1.4. Installing NetworkManager

NetworkManager is installed by default on Red Hat Enterprise Linux. If necessary, to ensure that it is, enter the following command as the root user:
~]# yum install NetworkManager
For information on user privileges and gaining privileges, see the Red Hat Enterprise Linux System Administrator's Guide.

1.4.1. The NetworkManager Daemon

The NetworkManager daemon runs with root privileges and is, by default, configured to start up at boot time. You can determine whether the NetworkManager daemon is running by entering this command:
~]$ systemctl status NetworkManager
NetworkManager.service - Network Manager
   Loaded: loaded (/lib/systemd/system/NetworkManager.service; enabled)
   Active: active (running) since Fri, 08 Mar 2013 12:50:04 +0100; 3 days ago
The systemctl status command will report NetworkManager as Active: inactive (dead) if the NetworkManager service is not running. To start it for the current session enter the following command as the root user:
~]# systemctl start NetworkManager
Run the systemctl enable command to ensure that NetworkManager starts up every time the system boots:
~]# systemctl enable NetworkManager
For more information on starting, stopping and managing services, see the Red Hat Enterprise Linux System Administrator's Guide.

1.4.2. Interacting with NetworkManager

Users do not interact with the NetworkManager system service directly. Instead, users perform network configuration tasks using graphical and command-line user interface tools. The following tools are available in Red Hat Enterprise Linux 7:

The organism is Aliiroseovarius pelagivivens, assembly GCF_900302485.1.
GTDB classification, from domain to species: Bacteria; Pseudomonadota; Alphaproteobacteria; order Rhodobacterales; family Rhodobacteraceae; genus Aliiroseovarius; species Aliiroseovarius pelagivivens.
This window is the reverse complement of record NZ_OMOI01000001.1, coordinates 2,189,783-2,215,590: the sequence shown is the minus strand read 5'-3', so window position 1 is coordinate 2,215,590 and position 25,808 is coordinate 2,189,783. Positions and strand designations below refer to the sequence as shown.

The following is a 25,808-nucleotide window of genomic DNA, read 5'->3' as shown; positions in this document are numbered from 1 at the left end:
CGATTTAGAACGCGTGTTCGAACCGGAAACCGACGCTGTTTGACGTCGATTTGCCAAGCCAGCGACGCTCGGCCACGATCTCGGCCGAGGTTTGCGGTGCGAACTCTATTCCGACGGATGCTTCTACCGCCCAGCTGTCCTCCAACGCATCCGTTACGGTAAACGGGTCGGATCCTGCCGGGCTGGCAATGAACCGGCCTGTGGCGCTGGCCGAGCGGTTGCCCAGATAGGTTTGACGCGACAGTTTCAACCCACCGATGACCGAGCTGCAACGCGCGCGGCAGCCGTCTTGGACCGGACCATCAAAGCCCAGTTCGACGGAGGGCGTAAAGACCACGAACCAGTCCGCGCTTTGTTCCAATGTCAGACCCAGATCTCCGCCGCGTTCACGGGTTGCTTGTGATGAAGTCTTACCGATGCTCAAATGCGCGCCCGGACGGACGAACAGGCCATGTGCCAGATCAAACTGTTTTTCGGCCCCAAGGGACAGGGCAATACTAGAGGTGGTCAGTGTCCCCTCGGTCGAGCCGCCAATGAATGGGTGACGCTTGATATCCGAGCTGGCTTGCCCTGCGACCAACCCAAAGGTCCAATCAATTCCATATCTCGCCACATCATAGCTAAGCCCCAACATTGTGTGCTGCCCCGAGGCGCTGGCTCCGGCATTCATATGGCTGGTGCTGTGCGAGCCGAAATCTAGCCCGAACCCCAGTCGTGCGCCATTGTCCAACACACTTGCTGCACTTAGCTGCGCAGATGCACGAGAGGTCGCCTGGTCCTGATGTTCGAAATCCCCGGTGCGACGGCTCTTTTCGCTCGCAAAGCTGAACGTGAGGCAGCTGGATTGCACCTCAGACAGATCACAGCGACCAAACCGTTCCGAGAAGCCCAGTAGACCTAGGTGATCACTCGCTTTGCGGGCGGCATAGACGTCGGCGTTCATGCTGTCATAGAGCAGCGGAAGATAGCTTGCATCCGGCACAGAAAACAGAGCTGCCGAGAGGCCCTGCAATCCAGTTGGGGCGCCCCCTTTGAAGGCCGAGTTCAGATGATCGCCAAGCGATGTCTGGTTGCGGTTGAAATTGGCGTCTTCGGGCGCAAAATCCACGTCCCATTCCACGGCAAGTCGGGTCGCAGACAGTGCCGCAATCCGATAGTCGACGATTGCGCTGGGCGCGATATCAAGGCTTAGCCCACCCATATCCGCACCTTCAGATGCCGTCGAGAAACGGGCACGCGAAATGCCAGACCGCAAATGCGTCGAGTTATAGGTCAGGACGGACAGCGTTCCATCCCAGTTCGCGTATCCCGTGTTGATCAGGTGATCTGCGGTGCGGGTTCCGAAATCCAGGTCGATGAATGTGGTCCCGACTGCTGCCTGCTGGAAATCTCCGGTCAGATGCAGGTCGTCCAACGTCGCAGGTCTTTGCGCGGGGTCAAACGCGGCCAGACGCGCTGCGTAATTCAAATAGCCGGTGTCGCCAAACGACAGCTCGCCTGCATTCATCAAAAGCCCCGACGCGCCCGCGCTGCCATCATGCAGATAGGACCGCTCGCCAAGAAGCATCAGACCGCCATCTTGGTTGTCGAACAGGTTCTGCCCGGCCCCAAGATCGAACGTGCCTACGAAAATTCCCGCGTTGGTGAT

1. A simple curses-based text user interface (TUI) for NetworkManager, nmtui, is available.
  2. A command-line tool, nmcli, is provided to allow users and scripts to interact with NetworkManager. Note that nmcli can be used on systems without a GUI such as servers to control all aspects of NetworkManager. It is on an equal footing with the GUI tools.
  3. The GNOME Shell also provides a network icon in its Notification Area representing network connection states as reported by NetworkManager. The icon has multiple states that serve as visual indicators for the type of connection you are currently using.
  4. A graphical user interface tool called control-center, provided by the GNOME Shell, is available for desktop users. It incorporates a Network settings tool. To start it, press the Super key to enter the Activities Overview, type control network and then press Enter. The Super key appears in a variety of guises, depending on the keyboard and other hardware, but often as either the Windows or Command key, and typically to the left of the Space key.
  5. A graphical user interface tool, nm-connection-editor, is available for certain tasks not yet handled by control-center. To start it, press the Super key to enter the Activities Overview, type network connections or nm-connection-editor and then press Enter.
Network connection icon states

Figure 1.1. Network connection icon states